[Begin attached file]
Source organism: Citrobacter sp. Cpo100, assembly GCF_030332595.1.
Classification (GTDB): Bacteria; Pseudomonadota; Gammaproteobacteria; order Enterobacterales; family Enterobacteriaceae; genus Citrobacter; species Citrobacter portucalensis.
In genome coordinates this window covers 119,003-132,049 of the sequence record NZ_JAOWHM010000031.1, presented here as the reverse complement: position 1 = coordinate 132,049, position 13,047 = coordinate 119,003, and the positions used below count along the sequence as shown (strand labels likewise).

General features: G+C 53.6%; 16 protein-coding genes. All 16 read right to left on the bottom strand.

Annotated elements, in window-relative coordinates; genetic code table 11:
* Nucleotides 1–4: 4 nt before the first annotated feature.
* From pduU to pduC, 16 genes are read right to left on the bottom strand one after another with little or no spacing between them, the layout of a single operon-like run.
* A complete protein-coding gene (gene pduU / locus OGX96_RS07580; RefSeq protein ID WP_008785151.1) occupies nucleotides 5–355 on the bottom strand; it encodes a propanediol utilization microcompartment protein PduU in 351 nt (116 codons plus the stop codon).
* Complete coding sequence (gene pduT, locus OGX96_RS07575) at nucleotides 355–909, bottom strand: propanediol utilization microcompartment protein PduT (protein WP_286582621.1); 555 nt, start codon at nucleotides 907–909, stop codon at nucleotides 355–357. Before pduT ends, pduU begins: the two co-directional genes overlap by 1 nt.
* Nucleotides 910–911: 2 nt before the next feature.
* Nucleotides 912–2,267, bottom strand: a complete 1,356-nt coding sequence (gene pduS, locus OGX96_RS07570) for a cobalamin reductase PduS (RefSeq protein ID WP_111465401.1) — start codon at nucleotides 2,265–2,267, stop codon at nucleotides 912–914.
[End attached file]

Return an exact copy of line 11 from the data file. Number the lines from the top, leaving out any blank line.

* Nucleotides 912–2,267, bottom strand: a complete 1,356-nt coding sequence (gene pduS, locus OGX96_RS07570) for a cobalamin reductase PduS (RefSeq protein ID WP_111465401.1) — start codon at nucleotides 2,265–2,267, stop codon at nucleotides 912–914.